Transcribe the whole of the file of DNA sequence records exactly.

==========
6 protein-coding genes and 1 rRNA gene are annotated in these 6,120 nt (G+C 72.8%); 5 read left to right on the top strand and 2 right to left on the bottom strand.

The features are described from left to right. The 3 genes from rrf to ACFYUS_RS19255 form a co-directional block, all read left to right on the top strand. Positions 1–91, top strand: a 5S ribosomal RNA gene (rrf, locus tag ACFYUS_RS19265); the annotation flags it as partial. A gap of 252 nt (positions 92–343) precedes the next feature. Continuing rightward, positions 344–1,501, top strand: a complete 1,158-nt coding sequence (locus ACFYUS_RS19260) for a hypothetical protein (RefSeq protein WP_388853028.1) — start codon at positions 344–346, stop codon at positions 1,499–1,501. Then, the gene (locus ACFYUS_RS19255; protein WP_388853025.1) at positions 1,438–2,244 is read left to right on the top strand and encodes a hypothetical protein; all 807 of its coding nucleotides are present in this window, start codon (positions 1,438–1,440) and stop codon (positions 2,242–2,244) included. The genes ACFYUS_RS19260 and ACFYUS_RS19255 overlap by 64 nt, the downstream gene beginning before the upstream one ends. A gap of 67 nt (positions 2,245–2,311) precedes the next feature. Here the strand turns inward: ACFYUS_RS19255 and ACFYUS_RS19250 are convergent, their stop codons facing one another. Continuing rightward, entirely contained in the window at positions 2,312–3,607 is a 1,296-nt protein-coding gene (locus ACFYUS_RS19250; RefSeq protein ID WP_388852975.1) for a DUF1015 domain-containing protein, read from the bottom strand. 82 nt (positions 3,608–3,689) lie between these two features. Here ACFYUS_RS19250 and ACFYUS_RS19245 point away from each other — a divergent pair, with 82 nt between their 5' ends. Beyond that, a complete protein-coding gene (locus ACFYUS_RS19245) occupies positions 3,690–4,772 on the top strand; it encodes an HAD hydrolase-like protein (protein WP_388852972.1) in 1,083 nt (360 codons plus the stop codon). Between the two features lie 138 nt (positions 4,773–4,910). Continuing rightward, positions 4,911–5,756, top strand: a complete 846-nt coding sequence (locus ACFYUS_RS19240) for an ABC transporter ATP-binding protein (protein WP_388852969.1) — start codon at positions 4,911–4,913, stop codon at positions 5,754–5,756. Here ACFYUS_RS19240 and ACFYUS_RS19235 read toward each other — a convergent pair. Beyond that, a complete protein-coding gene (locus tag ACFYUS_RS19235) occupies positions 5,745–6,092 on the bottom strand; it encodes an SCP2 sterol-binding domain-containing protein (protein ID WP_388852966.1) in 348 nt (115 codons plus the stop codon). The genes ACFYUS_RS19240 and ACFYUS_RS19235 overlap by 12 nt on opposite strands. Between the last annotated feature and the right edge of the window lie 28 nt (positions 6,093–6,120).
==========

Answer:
6 protein-coding genes and 1 rRNA gene are annotated in these 6,120 nt (G+C 72.8%); 5 read left to right on the top strand and 2 right to left on the bottom strand.

The features are described from left to right. The 3 genes from rrf to ACFYUS_RS19255 form a co-directional block, all read left to right on the top strand. Positions 1–91, top strand: a 5S ribosomal RNA gene (rrf, locus tag ACFYUS_RS19265); the annotation flags it as partial. A gap of 252 nt (positions 92–343) precedes the next feature. Continuing rightward, positions 344–1,501, top strand: a complete 1,158-nt coding sequence (locus ACFYUS_RS19260) for a hypothetical protein (RefSeq protein WP_388853028.1) — start codon at positions 344–346, stop codon at positions 1,499–1,501. Then, the gene (locus ACFYUS_RS19255; protein WP_388853025.1) at positions 1,438–2,244 is read left to right on the top strand and encodes a hypothetical protein; all 807 of its coding nucleotides are present in this window, start codon (positions 1,438–1,440) and stop codon (positions 2,242–2,244) included. The genes ACFYUS_RS19260 and ACFYUS_RS19255 overlap by 64 nt, the downstream gene beginning before the upstream one ends. A gap of 67 nt (positions 2,245–2,311) precedes the next feature. Here the strand turns inward: ACFYUS_RS19255 and ACFYUS_RS19250 are convergent, their stop codons facing one another. Continuing rightward, entirely contained in the window at positions 2,312–3,607 is a 1,296-nt protein-coding gene (locus ACFYUS_RS19250; RefSeq protein ID WP_388852975.1) for a DUF1015 domain-containing protein, read from the bottom strand. 82 nt (positions 3,608–3,689) lie between these two features. Here ACFYUS_RS19250 and ACFYUS_RS19245 point away from each other — a divergent pair, with 82 nt between their 5' ends. Beyond that, a complete protein-coding gene (locus ACFYUS_RS19245) occupies positions 3,690–4,772 on the top strand; it encodes an HAD hydrolase-like protein (protein WP_388852972.1) in 1,083 nt (360 codons plus the stop codon). Between the two features lie 138 nt (positions 4,773–4,910). Continuing rightward, positions 4,911–5,756, top strand: a complete 846-nt coding sequence (locus ACFYUS_RS19240) for an ABC transporter ATP-binding protein (protein WP_388852969.1) — start codon at positions 4,911–4,913, stop codon at positions 5,754–5,756. Here ACFYUS_RS19240 and ACFYUS_RS19235 read toward each other — a convergent pair. Beyond that, a complete protein-coding gene (locus tag ACFYUS_RS19235) occupies positions 5,745–6,092 on the bottom strand; it encodes an SCP2 sterol-binding domain-containing protein (protein ID WP_388852966.1) in 348 nt (115 codons plus the stop codon). The genes ACFYUS_RS19240 and ACFYUS_RS19235 overlap by 12 nt on opposite strands. Between the last annotated feature and the right edge of the window lie 28 nt (positions 6,093–6,120).